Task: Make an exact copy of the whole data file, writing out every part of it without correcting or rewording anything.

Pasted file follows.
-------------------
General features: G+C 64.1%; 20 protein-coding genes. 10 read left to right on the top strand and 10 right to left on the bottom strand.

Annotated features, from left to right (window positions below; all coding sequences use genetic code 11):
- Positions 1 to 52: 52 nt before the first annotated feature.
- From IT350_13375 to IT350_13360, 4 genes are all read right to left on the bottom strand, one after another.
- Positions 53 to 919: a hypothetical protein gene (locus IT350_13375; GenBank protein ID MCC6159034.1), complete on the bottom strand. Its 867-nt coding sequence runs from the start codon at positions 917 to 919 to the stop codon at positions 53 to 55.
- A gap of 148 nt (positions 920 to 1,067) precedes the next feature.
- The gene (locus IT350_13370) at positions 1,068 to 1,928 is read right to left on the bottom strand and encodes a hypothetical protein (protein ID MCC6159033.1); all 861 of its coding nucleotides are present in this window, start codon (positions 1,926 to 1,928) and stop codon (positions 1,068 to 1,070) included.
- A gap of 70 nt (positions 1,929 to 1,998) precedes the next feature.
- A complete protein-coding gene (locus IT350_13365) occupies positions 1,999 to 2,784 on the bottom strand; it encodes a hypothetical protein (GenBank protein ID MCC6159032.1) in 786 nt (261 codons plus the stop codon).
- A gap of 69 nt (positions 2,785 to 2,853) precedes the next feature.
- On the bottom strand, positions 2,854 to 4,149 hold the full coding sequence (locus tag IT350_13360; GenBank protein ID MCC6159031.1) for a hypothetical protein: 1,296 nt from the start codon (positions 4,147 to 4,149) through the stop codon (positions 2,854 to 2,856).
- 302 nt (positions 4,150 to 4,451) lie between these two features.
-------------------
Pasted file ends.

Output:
General features: G+C 64.1%; 20 protein-coding genes. 10 read left to right on the top strand and 10 right to left on the bottom strand.

Annotated features, from left to right (window positions below; all coding sequences use genetic code 11):
- Positions 1 to 52: 52 nt before the first annotated feature.
- From IT350_13375 to IT350_13360, 4 genes are all read right to left on the bottom strand, one after another.
- Positions 53 to 919: a hypothetical protein gene (locus IT350_13375; GenBank protein ID MCC6159034.1), complete on the bottom strand. Its 867-nt coding sequence runs from the start codon at positions 917 to 919 to the stop codon at positions 53 to 55.
- A gap of 148 nt (positions 920 to 1,067) precedes the next feature.
- The gene (locus IT350_13370) at positions 1,068 to 1,928 is read right to left on the bottom strand and encodes a hypothetical protein (protein ID MCC6159033.1); all 861 of its coding nucleotides are present in this window, start codon (positions 1,926 to 1,928) and stop codon (positions 1,068 to 1,070) included.
- A gap of 70 nt (positions 1,929 to 1,998) precedes the next feature.
- A complete protein-coding gene (locus IT350_13365) occupies positions 1,999 to 2,784 on the bottom strand; it encodes a hypothetical protein (GenBank protein ID MCC6159032.1) in 786 nt (261 codons plus the stop codon).
- A gap of 69 nt (positions 2,785 to 2,853) precedes the next feature.
- On the bottom strand, positions 2,854 to 4,149 hold the full coding sequence (locus tag IT350_13360; GenBank protein ID MCC6159031.1) for a hypothetical protein: 1,296 nt from the start codon (positions 4,147 to 4,149) through the stop codon (positions 2,854 to 2,856).
- 302 nt (positions 4,150 to 4,451) lie between these two features.